47. The American split (21-5-2020)
The American split (21-5-2020)
Written by: Jan Luiten van Zanden
One of the things we missed when we spent a semester in Gainesville, Florida in the mid 1990s was open political debate. There were no ‘talkshows’ in the television – we missed this Dutch ceremony of bringing the day to a close by sitting around a big table and discussing things. The US ritual of the ‘late night show’ was really different – focused on a comedian who made fun of politics and interviewed a celebrity. On the different networks people discussed, but they did not communicate – they shouted opinions at each other without showing much respect for each others’ opinions – at least that how we softies from the Netherlands experienced such debates. And when during the primaries the neighbourhood suddenly changed in red and blue sections, we understood that below the surface there had all the time been a second layer of communication and interaction.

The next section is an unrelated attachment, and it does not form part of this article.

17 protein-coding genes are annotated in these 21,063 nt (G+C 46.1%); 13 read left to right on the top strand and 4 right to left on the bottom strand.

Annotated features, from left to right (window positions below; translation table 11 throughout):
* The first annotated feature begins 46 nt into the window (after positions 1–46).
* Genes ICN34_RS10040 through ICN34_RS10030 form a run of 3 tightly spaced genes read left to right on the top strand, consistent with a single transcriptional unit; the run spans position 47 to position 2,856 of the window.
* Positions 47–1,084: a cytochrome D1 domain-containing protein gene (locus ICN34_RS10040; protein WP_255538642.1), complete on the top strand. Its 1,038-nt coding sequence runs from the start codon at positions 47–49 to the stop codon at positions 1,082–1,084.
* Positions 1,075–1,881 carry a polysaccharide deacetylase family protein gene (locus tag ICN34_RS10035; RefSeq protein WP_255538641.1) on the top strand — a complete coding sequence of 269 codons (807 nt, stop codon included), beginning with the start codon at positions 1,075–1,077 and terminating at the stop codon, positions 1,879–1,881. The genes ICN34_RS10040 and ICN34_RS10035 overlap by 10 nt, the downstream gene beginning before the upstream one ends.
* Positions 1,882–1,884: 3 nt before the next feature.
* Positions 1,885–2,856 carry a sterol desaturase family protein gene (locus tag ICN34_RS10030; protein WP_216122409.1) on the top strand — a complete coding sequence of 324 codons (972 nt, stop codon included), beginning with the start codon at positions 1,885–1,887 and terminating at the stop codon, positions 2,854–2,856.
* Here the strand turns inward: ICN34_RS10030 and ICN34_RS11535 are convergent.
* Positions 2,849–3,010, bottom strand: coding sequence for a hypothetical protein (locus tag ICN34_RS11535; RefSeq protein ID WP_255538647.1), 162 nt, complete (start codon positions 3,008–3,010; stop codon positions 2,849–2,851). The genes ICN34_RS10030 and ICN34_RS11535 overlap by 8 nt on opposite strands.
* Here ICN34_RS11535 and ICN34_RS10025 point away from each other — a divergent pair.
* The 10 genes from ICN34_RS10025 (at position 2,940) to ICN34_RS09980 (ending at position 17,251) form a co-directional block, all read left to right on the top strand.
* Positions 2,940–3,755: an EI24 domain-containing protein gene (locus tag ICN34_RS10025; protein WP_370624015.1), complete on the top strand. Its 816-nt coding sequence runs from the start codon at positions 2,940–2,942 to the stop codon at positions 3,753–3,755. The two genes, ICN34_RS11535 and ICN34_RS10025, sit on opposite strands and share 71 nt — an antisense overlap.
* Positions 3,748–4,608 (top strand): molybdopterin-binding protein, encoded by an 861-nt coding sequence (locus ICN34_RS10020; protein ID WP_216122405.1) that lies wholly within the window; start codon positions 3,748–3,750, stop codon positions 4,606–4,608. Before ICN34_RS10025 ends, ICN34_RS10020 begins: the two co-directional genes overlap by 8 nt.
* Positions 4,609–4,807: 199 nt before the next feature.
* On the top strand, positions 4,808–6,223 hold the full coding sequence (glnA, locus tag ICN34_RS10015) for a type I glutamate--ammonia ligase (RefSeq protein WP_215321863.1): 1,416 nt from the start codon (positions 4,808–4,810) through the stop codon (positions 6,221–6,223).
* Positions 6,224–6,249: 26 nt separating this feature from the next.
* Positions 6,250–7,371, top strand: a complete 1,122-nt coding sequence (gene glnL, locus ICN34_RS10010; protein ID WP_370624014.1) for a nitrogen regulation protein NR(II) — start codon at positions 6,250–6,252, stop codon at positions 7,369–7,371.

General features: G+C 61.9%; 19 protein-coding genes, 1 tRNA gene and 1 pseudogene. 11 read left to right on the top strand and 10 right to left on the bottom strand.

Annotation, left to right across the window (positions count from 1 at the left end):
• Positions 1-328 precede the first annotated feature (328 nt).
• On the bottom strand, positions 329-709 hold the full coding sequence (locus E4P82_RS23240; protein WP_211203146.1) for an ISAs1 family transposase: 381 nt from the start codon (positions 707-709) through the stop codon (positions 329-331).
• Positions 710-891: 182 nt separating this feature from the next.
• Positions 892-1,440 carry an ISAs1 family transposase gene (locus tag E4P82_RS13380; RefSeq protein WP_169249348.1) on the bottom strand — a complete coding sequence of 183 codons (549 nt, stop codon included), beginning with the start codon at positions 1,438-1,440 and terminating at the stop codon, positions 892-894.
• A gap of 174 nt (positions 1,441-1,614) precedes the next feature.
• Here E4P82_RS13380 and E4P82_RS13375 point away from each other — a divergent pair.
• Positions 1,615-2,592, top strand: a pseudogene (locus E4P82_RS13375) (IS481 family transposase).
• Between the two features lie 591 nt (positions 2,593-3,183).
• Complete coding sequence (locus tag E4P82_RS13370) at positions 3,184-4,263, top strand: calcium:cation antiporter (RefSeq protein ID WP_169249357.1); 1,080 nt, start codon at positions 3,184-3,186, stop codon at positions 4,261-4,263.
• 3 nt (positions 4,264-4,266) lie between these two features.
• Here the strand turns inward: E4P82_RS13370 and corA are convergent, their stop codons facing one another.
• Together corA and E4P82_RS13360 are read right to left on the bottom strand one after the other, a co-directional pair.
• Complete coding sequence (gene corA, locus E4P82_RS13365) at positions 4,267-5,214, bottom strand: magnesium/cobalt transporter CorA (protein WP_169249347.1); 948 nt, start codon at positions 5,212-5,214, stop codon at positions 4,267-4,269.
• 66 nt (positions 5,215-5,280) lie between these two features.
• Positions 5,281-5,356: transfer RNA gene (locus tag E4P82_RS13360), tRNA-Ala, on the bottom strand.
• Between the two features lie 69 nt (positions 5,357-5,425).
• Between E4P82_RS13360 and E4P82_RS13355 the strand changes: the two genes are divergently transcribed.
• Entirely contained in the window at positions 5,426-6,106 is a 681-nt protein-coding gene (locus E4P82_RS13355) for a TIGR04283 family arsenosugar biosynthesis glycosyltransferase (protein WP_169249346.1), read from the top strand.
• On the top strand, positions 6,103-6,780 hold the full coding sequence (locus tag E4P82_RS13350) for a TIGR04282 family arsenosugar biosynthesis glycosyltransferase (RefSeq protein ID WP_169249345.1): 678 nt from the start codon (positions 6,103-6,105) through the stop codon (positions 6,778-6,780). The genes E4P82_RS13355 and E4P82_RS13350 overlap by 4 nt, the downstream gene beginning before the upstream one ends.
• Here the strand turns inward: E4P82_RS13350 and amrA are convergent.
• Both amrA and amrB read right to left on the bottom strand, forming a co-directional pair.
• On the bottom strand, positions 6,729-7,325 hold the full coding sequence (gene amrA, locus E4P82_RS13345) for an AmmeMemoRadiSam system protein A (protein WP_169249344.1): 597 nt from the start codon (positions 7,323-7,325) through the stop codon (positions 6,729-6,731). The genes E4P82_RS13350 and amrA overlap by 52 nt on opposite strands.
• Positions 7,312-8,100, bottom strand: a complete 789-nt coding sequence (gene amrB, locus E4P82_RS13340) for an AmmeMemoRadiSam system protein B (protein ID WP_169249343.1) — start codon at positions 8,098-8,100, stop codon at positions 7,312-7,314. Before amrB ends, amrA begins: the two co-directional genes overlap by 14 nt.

Complex systems, such as human societies, usually produce outcomes that are normally – or lognormally – distributed. These outcomes – for example the distribution of income, or the distribution of political opinions between extreme right and ultra left, of the distribution of city sizes of a country – are the result of many, interacting, small and big ‘drivers’. Complexity theory has a long time ago established that also natural systems – the distribution of sizes of stars, or the distribution of populations of animal species – obey the same or very similar rules. Coherent systems in general produce outcomes with a clear mode – a peak somewhere in the middle of the distribution – and only few observations at both extremes. Such an unimodal distribution forms the basis for our democracy: as political scientists have explained, the fight in politics is about the median voter (in a system of two political parties); the party which gets her vote, will win the election and rule (assuming ‘the winner takes it all’). This median voter represents the stable majority at the centre of the normal distribution of political preferences, and it is therefore right that her opinions rule. And when the distribution moves to the left (as in the 1970s), policy makers have to bend to the left as well; and when preferences move to the right (as in the 1980s), they follow.